Eugene F. Verdery '40, of Marietta, Ga., formerly of Jacksonville, Fla.; Aug. 27. He was a retired U.S. Navy fighter pilot. He served in World War II and the KoreanWar. Among his many decorations was the Bronze Star for Valor. In 1969 he retired as the commanding officer of the naval air station in Pensacola, Fla., and moved to Jacksonville, where he began a career with the city and county governments. He retired from this second career in 1997 and moved to Marietta. He was a member of the Brown football and swimming teams. He is survived by a daughter, a son, and four grandchildren.
William A. Jewett '41, of McLean, Va.; May 31. He was a retired college administrator. He held positions as vice president for financial affairs at Mount Vernon College in Washington, D.C.; as vice president of management at the Univ. of Miami; and as recorder, placement officer, and director of student activities at Brown. He was a member of Brown's track and swimming teams, as well as past president of the Zeta Psi Assoc. of R.I. During World War II he served in the U.S. Navy, from which he was discharged with the rank of lt. commander after assuming the responsibility for recruiting and commanding the Providence division of the U.S. Navy Reserve.
William A. Spicer '42, of Providence; Oct. 17. He was an administrative assistant for the division of engineering at Brown for ten years. Before that he was a technical writer for the St. Regis Paper Co. in Rumford, R.I.; an office manager for Brown and Sharpe Co. in Chicago; and an assistant export manager for B.I.F. Industries in Providence. In retirement he repaired antique clocks. During World War II he served in the U.S. Army. He was a member of the Agawam Hunt Club (R.I.) and the National Assoc. of Watch and Clock Collectors. He is survived by a niece, a nephew, and three grand-nephews.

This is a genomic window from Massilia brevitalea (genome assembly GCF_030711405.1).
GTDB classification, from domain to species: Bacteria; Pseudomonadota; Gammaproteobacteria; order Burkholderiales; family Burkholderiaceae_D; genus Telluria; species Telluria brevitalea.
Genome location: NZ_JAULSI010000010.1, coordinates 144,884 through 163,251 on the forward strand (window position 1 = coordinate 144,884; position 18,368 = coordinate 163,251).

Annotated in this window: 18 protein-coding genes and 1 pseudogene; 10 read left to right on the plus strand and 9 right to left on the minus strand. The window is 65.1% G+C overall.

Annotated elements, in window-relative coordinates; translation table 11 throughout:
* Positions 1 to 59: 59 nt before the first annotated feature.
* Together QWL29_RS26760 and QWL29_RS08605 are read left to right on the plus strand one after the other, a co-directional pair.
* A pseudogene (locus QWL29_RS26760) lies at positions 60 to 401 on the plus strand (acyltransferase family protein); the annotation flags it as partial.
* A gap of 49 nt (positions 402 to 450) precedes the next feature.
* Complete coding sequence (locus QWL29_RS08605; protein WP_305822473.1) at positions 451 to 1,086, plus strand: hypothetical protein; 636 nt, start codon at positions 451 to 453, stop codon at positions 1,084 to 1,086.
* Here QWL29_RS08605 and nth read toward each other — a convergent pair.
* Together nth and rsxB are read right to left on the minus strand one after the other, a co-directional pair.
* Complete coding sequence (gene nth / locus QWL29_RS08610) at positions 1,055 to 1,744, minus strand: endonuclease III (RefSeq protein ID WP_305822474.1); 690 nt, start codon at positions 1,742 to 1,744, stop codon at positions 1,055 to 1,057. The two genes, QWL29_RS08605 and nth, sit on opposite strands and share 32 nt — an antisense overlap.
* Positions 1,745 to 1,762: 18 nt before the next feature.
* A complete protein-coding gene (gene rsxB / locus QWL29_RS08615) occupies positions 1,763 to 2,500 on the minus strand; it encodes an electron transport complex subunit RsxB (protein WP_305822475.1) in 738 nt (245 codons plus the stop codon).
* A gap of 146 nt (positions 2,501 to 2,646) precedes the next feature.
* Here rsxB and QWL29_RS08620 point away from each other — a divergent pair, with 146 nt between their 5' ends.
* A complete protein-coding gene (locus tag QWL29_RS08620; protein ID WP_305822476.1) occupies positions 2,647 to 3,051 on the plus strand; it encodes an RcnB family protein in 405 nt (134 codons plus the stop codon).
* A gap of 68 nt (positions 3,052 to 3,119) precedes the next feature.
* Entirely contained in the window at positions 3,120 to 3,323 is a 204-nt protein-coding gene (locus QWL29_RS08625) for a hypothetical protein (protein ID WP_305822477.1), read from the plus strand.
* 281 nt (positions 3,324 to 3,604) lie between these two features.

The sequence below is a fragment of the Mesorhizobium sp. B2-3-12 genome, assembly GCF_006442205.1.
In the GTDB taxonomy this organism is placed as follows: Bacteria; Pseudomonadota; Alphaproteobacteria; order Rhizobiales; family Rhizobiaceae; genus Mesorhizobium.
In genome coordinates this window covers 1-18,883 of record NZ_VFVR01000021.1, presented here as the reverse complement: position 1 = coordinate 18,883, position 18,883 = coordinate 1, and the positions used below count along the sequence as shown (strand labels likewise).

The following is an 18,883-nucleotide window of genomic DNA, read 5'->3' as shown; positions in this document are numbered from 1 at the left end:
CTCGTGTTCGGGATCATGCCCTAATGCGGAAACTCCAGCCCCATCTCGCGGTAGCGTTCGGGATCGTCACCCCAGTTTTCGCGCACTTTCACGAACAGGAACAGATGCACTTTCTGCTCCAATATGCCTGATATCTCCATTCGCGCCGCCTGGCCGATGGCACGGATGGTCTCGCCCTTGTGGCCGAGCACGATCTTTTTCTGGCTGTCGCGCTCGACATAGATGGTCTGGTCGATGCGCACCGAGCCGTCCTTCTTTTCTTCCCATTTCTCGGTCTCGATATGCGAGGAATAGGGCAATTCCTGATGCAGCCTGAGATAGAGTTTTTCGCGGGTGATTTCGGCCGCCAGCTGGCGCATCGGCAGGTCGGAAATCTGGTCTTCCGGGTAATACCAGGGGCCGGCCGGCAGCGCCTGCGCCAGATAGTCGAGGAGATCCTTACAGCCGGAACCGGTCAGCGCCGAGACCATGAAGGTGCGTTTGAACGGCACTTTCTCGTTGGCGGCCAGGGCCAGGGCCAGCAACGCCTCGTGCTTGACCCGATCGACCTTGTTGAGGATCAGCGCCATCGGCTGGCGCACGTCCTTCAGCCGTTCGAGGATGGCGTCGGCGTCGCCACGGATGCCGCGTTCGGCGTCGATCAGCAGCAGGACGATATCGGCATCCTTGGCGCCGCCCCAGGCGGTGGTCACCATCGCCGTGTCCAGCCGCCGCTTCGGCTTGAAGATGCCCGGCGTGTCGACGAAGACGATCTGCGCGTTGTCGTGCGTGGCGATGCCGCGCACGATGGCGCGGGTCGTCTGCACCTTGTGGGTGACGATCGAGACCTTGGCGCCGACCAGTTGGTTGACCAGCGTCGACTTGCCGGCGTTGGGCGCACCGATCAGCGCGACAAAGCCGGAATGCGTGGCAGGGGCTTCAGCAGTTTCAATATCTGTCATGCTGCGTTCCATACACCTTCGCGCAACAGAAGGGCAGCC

James F. Battey '43, of Los Altos, Calif.; Sept. 21, of cancer. He was a businessman and an avid scientist. He served as president and CEO of Dionex Corp. during its early years; as general manager of Clevite Transistor in Waltham, Mass.; and as president of Psi Star in Fremont, Calif. During World War II he served in the U.S. Army Air Forces. He is survived by his wife, Janet; a son; two daughters, including Janet Battey Dodson, 13216 Woodcreek Pl., Poway, Calif. 92064; and seven grandchildren.
Mary Grosse Murray '43, of Holden, Mass.; Sept. 2. She was a high school librarian for the Worcester public school system until her retirement in 1987. She served as president of the Pembroke Club of Worcester and as class secretary from 1953 to 1968. She was past president of the Holden Garden Club and a member of the Friends of the Gale Free Library, the White Oaks Conservation Society (both in Holden), and St. George's Church in Worcester, Mass. She enjoyed gardening and reading. She is survived by two sons, a daughter, and three grandchildren.